testify

verb

tes·​ti·​fy ˈte-stə-ˌfī How to pronounce testify (audio)
testified; testifying

intransitive verb

1
: to make a solemn declaration under oath for the purpose of establishing a fact (as in a court)
2
a
: to make a statement based on personal knowledge or belief : bear witness
b
: to serve as evidence or proof
3
: to express a personal conviction

transitive verb

1
a
: to bear witness to : attest
b
: to serve as evidence of : prove
2
: to declare under oath before a tribunal or officially constituted public body
3
archaic
a
: to make known (a personal conviction)
b
: to give evidence of : show
testifier noun

Examples of testify in a Sentence

She refused to testify about who had given her the information. She testified before Congress today. He agreed to testify against his drug dealer. He testified that he'd seen two people leave the building on the night of the murder. These statistics testify that the program is working. Several people testified during the revival meeting. See More
Recent Examples on the Web That testimony appeared designed to undermine prosecution experts who have testified the Mercedes 43 GLE AMG was going 81 mph before Grossman braked slightly before impact. Richard Winton, Los Angeles Times, 15 Feb. 2024 Cash's brother and sister, who testified at the trial, were not present. Tracy Neal, arkansasonline.com, 14 Feb. 2024 More recently, the billionaire has been wrapped in multiple lawsuits, including a wrongful death suit stemming from the death of two teenagers in a Tesla Model S car in 2018—an appeals court ruled last month that Musk will not have to testify in that case. Brian Bushard, Forbes, 13 Feb. 2024 Tenon pleaded guilty to pulling the trigger and agreed to testify against the other suspects. Audrey Conklin, Fox News, 12 Feb. 2024 Multiple customers testified at the trial, saying that Shaughnessy’s drugs arrived quickly and were highly potent, according to the DOJ. James Hartley, Fort Worth Star-Telegram, 12 Feb. 2024 Actress Mary Tyler Moore testified before Congress in 2001 on behalf of funding for diabetes research. Christina S. Beck, STAT, 12 Feb. 2024 Though three workers testified Alesch-Scholl was seeking to coach a hospital administrator’s testimony, investigators granted the lawyer great deference. Carol Marbin Miller, Miami Herald, 11 Feb. 2024 Dozens of witnesses testified for the state, including Masterson – now retired, Coshland and, of course, Amie's roommate, Michael Herman — the man who heard it all. Erin Moriarty, CBS News, 10 Feb. 2024 See More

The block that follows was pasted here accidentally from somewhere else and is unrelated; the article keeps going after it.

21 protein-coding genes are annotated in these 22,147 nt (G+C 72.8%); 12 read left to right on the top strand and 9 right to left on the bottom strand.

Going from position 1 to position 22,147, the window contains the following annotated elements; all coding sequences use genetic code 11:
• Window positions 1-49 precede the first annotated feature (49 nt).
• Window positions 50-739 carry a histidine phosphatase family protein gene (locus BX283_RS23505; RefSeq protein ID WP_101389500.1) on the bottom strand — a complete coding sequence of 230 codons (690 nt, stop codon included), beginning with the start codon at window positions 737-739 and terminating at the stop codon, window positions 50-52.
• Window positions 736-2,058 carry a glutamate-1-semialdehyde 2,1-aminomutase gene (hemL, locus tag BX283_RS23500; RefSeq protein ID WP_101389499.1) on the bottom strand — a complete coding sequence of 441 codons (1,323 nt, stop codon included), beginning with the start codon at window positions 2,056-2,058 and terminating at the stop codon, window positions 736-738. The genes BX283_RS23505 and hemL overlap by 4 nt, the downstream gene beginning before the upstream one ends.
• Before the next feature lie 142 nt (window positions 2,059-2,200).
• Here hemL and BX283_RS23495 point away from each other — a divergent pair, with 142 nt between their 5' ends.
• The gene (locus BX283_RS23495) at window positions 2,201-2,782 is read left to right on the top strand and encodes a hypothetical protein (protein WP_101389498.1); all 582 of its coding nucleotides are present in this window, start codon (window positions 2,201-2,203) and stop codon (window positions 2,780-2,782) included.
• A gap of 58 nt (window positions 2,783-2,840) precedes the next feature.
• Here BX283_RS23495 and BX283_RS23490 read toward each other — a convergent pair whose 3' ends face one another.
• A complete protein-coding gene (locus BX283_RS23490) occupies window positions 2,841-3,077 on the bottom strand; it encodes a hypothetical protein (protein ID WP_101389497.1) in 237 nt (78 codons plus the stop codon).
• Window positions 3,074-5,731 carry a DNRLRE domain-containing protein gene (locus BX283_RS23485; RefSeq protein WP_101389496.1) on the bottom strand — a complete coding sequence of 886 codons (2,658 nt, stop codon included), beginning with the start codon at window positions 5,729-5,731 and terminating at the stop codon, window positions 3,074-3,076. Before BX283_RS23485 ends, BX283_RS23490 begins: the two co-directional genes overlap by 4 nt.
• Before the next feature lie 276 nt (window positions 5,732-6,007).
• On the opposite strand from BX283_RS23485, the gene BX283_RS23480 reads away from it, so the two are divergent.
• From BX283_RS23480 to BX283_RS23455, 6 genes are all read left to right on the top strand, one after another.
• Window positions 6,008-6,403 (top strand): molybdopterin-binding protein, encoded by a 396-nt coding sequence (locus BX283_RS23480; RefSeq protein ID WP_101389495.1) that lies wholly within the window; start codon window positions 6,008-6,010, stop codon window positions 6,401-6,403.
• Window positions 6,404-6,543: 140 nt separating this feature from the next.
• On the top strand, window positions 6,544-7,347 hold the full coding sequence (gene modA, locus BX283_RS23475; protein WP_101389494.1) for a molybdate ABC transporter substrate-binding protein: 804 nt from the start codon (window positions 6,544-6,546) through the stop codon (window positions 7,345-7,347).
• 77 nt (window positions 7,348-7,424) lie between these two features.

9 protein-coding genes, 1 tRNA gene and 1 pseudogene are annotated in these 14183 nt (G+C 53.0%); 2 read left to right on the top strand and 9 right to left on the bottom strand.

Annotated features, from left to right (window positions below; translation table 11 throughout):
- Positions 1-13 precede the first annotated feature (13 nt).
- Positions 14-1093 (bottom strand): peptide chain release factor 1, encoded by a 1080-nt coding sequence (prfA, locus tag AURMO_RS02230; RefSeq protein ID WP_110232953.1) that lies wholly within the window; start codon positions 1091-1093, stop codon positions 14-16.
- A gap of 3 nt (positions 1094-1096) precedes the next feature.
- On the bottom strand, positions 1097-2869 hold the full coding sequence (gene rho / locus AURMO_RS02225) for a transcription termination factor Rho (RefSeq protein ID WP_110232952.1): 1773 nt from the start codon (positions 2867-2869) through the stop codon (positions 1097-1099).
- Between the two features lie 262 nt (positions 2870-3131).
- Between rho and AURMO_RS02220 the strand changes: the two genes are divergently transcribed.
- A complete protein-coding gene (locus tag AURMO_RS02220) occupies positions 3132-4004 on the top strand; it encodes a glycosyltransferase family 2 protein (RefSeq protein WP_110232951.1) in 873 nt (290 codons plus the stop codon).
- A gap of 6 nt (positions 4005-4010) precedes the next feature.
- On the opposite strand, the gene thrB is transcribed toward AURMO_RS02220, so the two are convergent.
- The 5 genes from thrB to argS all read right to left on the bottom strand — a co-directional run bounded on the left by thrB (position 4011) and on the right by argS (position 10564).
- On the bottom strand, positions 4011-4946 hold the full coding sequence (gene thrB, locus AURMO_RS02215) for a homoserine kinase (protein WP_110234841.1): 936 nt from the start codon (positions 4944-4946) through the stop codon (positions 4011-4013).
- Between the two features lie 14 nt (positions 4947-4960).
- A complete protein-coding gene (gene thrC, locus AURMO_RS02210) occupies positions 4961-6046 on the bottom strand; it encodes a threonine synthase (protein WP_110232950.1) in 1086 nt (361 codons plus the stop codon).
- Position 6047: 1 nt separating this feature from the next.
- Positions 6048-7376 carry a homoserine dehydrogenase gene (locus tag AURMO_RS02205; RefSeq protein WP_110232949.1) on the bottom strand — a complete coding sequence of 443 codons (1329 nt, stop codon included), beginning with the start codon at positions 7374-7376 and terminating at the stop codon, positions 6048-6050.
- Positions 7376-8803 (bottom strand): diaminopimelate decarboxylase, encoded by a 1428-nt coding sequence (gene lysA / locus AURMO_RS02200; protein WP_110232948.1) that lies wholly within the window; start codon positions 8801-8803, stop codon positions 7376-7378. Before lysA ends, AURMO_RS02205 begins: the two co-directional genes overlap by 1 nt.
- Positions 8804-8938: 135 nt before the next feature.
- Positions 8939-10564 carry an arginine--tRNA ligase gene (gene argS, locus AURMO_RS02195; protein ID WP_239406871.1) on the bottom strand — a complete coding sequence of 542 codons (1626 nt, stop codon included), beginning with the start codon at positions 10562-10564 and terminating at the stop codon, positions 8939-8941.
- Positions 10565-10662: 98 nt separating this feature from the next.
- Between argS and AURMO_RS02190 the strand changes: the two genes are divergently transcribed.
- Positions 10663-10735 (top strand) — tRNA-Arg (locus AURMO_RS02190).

These examples are programmatically compiled from various online sources to illustrate current usage of the word 'testify.' Any opinions expressed in the examples do not represent those of Merriam-Webster or its editors. Send us feedback about these examples.

Word History

Etymology

Middle English testifien, from Anglo-French testifier, from Latin testificari, from testis witness

First Known Use

14th century, in the meaning defined at intransitive sense 2a

Time Traveler
The first known use of testify was in the 14th century

Cite this Entry

“Testify.” Merriam-Webster.com Dictionary, Merriam-Webster, https://www.merriam-webster.com/dictionary/testify. Accessed 28 Feb. 2024.

Kids Definition

testify

verb
tes·​ti·​fy ˈtes-tə-ˌfī How to pronounce testify (audio)
testified; testifying
1
a
: to make a statement based on personal knowledge or belief
could testify to the student's devotion to her studies
b
: to make a formal statement of what one swears is true
testified in court
2
: to give outward proof : serve as a sign of
yawns testifying to fatigue
testifier noun

Legal Definition

testify

verb
tes·​ti·​fy ˈtes-tə-ˌfī How to pronounce testify (audio)
testified; testifying

intransitive verb

: to make a solemn declaration under oath or affirmation for the purpose of establishing a fact : give testimony

transitive verb

: to declare in testimony
testifier noun
Etymology

Latin testificari, from testis witness

More from Merriam-Webster on testify

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